How time flies. Already, it was the third annual “Liam’s Road Trip”, which has become a pleasant fixture in the February half-term. The previous two Road Trips were Pennine Way in 2010 (including 2 SOTA activations) and Coast 2 Coast in 2011 (including 3 SOTA activations). Reports and photos for both may be seen at http://tomread.co.uk - which will also host same from the 2012 Offa’s Dyke Road Trip, eventually!
Happily, Liam seems much more agreeable towards walking these days, so snatching some activations along the route was not a problem. Many of them were only short walks having said that. There would have been even more but for the poor weather on the last morning, but nonetheless, eight activations in the four days was a very pleasing return.
Wednesday 15th February 2012 - Day 1
Our first stop after leaving the house was a mere couple of minutes up the road - Weston Bakery on Earlsway where we had oatcakes stuffed with cheese, mushrooms and sausage (me)/black pudding (Liam) for our breakfast. Then it was time to hit the road properly, heading south on the M6 and M5. We enjoyed the song “Man or Muppet” from the new Muppets film, as it was played on the Chris Evans Breakfast Show on BBC Radio 2.
It was a lovely sunny day, so the exit for Kidderminster and Halesowen could not be ignored. Walton Hill G/CE-002 beckoned! From the usual parking area, we took the five minute ascent along the muddy path to the summit. I set up for 40m CW with the FT-817, Mini Palm Paddle and half-wave dipole, just a few metres from the trig point. Liam set up for Nintendo 3DS play, reporting that he had added 8 Playcoins on the ascent.
On 40m CW, I made just 6 QSOs on 7.0315MHz before things dried up. I packed up and switched to 2m FM from the handheld, having wandered 30m or so north from the summit to give better take-off over the Midlands. A further five contacts were added to the log, which included SOTA chaser Peter M1CNL and MT colleague Brian G8ADD.
Liam and I descended to the car, an act which earned my son another two Playcoins for future use. We then got on our way back down the M5, with thoughts of a late afternoon activation after first touching base with the start of the Offa’s Dyke Path.
Not so. Suddenly, as I was approaching Junction 13, my accelerator pedal ceased causing any affect on my progress. Nothing. Zilch. Not a sausage. There was clearly a problem in the diesel getting through. I glided across the lanes until coming to a halt in the hard shoulder, agonisingly 50m short of where the entry slip road at J13 joined the main carriageway. This meant that a breakdown vehicle would need to get on at J12 in order to get to me!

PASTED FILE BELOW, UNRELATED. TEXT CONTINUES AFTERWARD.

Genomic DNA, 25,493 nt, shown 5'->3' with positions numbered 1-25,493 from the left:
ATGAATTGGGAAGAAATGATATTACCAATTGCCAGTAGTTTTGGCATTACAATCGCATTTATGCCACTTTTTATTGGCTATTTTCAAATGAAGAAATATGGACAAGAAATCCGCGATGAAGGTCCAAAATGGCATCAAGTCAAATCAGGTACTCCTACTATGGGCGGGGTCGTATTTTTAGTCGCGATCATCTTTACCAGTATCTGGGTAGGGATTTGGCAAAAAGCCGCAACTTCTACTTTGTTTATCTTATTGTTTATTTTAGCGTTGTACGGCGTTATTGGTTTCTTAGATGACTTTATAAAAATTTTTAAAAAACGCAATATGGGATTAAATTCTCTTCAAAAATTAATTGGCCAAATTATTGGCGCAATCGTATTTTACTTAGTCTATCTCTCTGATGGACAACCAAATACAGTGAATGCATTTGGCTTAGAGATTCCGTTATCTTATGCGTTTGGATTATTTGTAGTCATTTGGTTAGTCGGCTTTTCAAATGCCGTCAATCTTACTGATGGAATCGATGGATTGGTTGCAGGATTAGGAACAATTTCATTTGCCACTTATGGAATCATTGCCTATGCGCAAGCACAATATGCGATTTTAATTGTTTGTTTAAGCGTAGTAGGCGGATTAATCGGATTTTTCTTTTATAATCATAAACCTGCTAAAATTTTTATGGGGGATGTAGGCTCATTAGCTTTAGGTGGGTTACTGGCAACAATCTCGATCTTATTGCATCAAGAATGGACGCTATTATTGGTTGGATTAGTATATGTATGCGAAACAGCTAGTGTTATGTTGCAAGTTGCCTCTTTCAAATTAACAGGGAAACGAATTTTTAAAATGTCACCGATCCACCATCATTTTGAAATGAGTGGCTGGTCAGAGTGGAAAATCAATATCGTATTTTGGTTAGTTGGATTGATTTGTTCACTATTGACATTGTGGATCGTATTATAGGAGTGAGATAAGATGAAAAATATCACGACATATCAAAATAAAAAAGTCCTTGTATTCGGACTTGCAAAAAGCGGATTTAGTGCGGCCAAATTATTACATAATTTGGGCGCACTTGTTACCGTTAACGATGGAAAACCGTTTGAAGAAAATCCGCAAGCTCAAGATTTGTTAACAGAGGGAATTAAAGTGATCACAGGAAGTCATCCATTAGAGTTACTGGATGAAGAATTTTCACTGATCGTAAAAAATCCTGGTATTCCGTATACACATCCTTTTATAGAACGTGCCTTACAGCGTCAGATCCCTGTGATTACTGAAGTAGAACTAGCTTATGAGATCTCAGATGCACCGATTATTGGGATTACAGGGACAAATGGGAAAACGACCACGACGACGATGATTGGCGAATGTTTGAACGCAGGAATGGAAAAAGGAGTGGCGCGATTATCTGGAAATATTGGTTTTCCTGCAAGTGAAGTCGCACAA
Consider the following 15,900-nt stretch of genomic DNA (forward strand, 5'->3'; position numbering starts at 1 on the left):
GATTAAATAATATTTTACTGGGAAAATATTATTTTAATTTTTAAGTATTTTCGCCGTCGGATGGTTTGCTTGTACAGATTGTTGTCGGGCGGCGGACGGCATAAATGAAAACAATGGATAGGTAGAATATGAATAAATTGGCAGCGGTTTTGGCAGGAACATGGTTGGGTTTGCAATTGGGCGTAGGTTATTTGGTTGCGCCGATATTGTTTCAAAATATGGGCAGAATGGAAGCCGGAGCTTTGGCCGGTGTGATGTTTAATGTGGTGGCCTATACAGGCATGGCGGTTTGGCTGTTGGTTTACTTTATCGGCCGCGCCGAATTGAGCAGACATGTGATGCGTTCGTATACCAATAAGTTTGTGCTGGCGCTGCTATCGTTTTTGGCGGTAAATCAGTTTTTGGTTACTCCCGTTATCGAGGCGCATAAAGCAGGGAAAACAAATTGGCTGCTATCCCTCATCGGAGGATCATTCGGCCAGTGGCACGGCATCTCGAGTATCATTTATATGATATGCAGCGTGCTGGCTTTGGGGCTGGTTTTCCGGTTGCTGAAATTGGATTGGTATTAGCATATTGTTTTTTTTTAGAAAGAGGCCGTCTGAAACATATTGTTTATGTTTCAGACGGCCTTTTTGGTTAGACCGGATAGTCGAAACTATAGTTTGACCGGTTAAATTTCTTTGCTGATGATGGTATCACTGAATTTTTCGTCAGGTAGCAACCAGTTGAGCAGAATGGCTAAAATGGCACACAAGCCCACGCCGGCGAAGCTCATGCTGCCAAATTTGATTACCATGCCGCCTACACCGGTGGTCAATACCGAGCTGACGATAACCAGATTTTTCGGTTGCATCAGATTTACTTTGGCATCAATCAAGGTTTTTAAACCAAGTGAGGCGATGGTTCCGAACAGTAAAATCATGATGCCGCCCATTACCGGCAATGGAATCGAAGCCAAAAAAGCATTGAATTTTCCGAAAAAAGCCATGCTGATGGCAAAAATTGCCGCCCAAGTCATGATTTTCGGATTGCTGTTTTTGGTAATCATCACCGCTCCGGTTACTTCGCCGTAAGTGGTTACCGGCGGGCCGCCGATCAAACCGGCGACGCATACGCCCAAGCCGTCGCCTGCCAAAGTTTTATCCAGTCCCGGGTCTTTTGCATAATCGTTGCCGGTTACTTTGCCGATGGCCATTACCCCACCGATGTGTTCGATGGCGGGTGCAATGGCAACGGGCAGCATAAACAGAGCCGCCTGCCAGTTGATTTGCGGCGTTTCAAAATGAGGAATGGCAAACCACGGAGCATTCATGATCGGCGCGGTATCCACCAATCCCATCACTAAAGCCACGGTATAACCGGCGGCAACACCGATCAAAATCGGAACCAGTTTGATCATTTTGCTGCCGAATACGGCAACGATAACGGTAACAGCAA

Liam and I crossed over the slip road and went down into a handily placed concrete recess for better safety. I called Green Flag, who were eventually with me just 30 minutes after they said they would. Despite 90 minutes of cold and boredom, Liam remained in good spirits and seemed to enjoy his ringside seat aside a busy motorway! It turned out that a pipe into the diesel fuel filter had come adrift. This was easy for Jason from Green Flag (who was excellent) to fix, but as the problem had caused my last gallon of diesel to leak out (I was due to refuel at the services), it was impossible to restart the engine.
This meant a free ride in the Green Flag van for Liam and I down to the services to collect some diesel, before turning round at J14, back up to J12, and down again to the car, which was now receiving its third visit from police / traffic enforcement officers.
At last, we were on our way again. Liam, revelling in Jimmy’s absence, proved to be a revelation with the road atlas, calling out the directions for me to turn onto the M48 and M4 to approach the Severn Bridge. This cost a toll charge of £6 to cross, and then we were very close to Chepstow. Directions were now a bit tricky, and it took a short while to locate Sedbury. But we did, and we left the car on the roadside as we went for a walk down the Offa’s Dyke Path in order to find its start point.
The start of the ODP, atop the Sedbury Cliffs, was marked by a large stone block. The first section of the walk followed along a remaining visible section of the dyke earthwork, and was quite undulating between the cliffs and the village. After a quick look at Chepstow Castle in fading daylight, we drove to Monmouth, which I had decided would be our first overnight stop. We found a twin room at The Queens Head in the centre of town.
The landlord, a South African chap, but living in Monmouth for 34 years, was very friendly and helpful, and a keen supporter of live music. He even told me that he is prepared to take a loss on the three evenings of live music he puts on every week, and that he won’t allow any performers to use backing tracks or drum machines. He even added that he refuses to book any band that describes itself as a “tribute band”!
Liam and I followed the landlord’s recommendation to eat at the Mexican restaurant just around the corner, and a fine recommendation it was. My spicy mushrooms and prawns, followed by paella were both superb. Accompanied by a tequila sunrise and a Desperado beer, this was a most enjoyable meal. We returned to the pub and took our seats to watch the Kevin Figes Trio, playing free-form jazz. They were really good and I enjoyed the performance. I didn’t enjoy the typical thigh-tapping and head-nodding from half the audience who were pretending to understand what was going on and pretending to be into it! Jazz music - great! Jazz audiences - yuk!
So despite the car problems earlier, it has been a relatively successful first day. In fact, we it not for the car problems, we would have been further on than Monmouth and therefore missed out on a great meal and music. We retired to our en suite twin room (very reasonable - £35 including breakfast) and watched a bit of snooker before going to sleep.